It is crucial to establish the motivation for foreign object insertion for a successful patient management. The causes are namely sexual gratification commonly seen in the twenties, as a result of suicidal or nonsuicidal self injurious behaviour, psychosis with or without mood disturbance, as a consequence of depressive or factitious disorder, malingering for the sake of “secondary gain” and in patients with cognitive disorders [8-13]. Another categorization of rectal FB insertion includes sexual or nonsexual involuntarily inserted FBs. There are wide variety of materials for voluntarily rectal insertions for sexual purposes and include plastic or glass bottles, cucumbers, carrots, wooden or rubber objects etc. Patients with involuntarily inserted rectal FBs are usually seen as a result of rape or sexual assault [14]. Nonsexual FB insertions may be seen in patients with the behaviour of body packing or drug traffickers [1]. Children, elderly people or mentally ill persons are candidates for involuntary nonsexual FB insertion. Other causes of FB insertion include children who usually insert FBs for the sake of simple curiosity as a consequence of misguided attempts at contraception, abortion or self-treatment of anal or urinary symptoms [2,15-17]. Although the presented case denied the self-sexual arousal, we speculate that this is the reason in our case because the anal tonus during rectal examination was found to be decreased and a psychiatric consultation was planned after discharge from the hospital.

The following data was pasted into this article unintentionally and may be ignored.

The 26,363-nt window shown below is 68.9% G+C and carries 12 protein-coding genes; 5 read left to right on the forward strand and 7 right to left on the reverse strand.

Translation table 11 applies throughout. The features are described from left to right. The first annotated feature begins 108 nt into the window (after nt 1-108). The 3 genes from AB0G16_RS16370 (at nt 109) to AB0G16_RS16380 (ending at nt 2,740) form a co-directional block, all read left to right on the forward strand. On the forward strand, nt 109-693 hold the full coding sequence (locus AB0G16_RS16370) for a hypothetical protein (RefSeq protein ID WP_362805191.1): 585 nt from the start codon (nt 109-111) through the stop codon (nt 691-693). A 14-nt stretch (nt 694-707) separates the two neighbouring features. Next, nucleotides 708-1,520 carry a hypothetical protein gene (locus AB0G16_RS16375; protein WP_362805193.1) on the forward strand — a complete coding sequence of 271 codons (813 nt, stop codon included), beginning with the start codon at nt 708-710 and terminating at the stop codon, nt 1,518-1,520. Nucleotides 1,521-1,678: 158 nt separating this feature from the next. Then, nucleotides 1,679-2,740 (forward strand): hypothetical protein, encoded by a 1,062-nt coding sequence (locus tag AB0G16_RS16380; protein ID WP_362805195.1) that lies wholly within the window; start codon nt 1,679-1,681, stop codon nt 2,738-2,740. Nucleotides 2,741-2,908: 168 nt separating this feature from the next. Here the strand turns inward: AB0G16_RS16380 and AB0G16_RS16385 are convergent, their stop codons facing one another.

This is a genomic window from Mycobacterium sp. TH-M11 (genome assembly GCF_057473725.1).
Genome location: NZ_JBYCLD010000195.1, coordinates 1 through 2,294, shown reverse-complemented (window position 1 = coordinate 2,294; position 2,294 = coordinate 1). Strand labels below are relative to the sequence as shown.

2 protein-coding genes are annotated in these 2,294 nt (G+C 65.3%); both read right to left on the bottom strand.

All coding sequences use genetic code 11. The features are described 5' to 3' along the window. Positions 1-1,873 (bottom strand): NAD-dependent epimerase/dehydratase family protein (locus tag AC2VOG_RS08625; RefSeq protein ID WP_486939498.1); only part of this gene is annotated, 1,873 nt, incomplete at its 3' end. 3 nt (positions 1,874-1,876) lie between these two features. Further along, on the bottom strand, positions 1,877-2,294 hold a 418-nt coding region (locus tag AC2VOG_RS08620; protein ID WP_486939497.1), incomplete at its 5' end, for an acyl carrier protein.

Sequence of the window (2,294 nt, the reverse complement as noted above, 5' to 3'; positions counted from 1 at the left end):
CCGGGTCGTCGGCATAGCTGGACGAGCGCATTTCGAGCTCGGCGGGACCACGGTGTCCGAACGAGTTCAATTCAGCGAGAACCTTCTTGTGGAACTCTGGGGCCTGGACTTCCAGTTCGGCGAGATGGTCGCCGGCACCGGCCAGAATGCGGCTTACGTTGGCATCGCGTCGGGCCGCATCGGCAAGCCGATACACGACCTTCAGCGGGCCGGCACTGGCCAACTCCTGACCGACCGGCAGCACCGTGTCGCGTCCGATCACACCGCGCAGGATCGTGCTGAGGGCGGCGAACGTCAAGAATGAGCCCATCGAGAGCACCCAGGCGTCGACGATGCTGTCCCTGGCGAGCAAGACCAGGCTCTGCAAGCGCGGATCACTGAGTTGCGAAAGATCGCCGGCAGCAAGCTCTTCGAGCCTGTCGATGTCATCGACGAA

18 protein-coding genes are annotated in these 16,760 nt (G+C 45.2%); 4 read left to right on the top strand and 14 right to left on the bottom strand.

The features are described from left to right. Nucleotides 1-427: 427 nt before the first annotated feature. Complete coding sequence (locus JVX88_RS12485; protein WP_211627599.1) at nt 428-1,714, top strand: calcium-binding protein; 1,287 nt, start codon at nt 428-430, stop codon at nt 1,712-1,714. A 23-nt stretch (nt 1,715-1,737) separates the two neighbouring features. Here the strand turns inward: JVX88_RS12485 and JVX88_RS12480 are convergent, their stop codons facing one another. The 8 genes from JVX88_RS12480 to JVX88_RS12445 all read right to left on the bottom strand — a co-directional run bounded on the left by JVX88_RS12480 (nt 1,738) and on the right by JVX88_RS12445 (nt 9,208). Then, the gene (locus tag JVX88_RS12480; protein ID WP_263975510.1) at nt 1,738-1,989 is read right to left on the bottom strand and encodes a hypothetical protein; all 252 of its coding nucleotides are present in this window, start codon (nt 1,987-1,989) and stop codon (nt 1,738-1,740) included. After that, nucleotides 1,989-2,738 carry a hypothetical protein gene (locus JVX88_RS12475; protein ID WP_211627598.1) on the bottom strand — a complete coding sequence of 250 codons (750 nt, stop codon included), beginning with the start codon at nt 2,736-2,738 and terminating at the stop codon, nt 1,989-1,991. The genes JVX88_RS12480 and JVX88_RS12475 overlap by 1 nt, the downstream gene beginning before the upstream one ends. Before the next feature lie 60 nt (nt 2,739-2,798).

These patients are often reluctant to disclose their situation and usually complain of anal or abdominal pain. Rectal bleeding may also be observed during assessment of the patients [18]. Anal pain was the presenting symptom in our case. Patients with rectal FB usually attempt to remove FBs by themselves and this may cause late hospital admissions. Rectal examination is essential in diagnosing these cases. But it should be performed after obtaining X-ray of the abdomen. A sharp unidentified foreign object like a broken beer bottle retained in rectum may cause harmful effect for attending surgeon during rectal examination if it is performed prior to X-ray. So it is highly recommended that X-ray should be obtained prior to digital rectal examination. During rectal examination careful attention should be paid to the status of the sphincter especially in patients with repeated rectal FB insertions. Rectal tonus was found to be diminished in our case pointing a repeated stimulation. Although such an approach has been suggested, generally speaking, enemas or stimulant suppositories are not recommended which may cause extensive injury [1]. Although infrequently seen, there are serious complications related to rectal insertion of FBs. These are rectal mucosal tears, disruption of sphincteric complex, fecal incontinence, perforation or bleeding.